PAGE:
When I built my pool I installed a salt system and I can honestly say it is one of my favorite features of my pool. After the initial set up, I really did not had to worry about my chlorine at all. If you have decided that you want to convert your pool from traditional chlorine to salt then post any questions in the comments below and we would be happy to help. Also if you have already made the switch, we would love to hear about your experience. You can also always reach us by phone at 1-877-372-6038 with any questions.

Above Ground Salt Water Pool Cost

Can I Put a Salt Water System in My Fiberglass Pool ...

The cost to install an above ground saltwater pool is $3,000 to $8,000 depending on the size of the pool and the labor costs. Converting an above ground pool to salt water costs $600 to $1,200, which includes the salt water chlorination system, salt, and professional labor.

  • The yearly cost of additives for your salt water above-ground pool runs from $250 to $750 a year, depending on the size of the pool.
  • An above-ground pool usually needs to be replaced every 7 15 years, costing another $3,000 $8,000.
  • When you purchase an above-ground salt water pool kit, all kits include the pool frame, the liner, the salt system, and the pump and sand filter. Most kits will also contain a cleaning kit, a ladder, a cover, and a ground cloth.

Inground Pool Comparison

  • The total cost to install an inground saltwater pool ranges from $27,000 to $60,000.
  • Concrete typically need to be replastered every 8 to 12 years for $6,000 to $10,000.
  • Vinyl pool liners usually need to be replaced every ten years, but saltwater can break these down faster if the pH levels are not monitored continuously. A new pool liner costs $3,000 or more to install or replace.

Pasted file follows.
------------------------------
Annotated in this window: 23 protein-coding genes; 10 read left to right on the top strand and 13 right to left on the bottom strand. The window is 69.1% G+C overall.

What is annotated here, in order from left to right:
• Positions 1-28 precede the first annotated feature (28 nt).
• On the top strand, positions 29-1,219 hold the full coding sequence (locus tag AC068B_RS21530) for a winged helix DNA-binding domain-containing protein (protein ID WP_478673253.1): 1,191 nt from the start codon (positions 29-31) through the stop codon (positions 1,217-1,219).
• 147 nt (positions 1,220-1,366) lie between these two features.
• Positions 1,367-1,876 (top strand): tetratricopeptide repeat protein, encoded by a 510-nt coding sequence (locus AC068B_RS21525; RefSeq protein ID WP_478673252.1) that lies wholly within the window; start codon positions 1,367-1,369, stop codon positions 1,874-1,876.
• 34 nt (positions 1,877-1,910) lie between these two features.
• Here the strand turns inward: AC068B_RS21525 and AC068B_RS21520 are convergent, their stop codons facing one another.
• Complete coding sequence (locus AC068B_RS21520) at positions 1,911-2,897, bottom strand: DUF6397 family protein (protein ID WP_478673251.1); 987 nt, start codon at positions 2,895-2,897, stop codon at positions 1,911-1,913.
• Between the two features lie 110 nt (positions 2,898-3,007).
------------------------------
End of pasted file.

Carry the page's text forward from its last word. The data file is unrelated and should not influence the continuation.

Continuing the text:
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Installing Your Salt System

So youve made the decision to convert your pool to salt water and now its time to decide whether to hire an expert or DIY it.

If you decide to do it yourself, I say go for it!

You can do it in a weekend and it will save you at least a few hundred bucks, so why not?

Keep in mind that the task does involve some basic pool plumbing and electrical work, cutting and gluing PVC pipes, and using hand tools, though. So, if you are not comfortable with that, theres no shame in calling a pro.

If youre ready to get started on your own, heres what you need to do:

How To Change Your Pool From Chlorine To Salt Water

There are many things to consider when switching from chlorine to salt water, the first being the type of salt system. This is determined by the size of your pool. You also need to take into consideration how much you want to spend on a salt system. The price starts around $400 and goes up from there.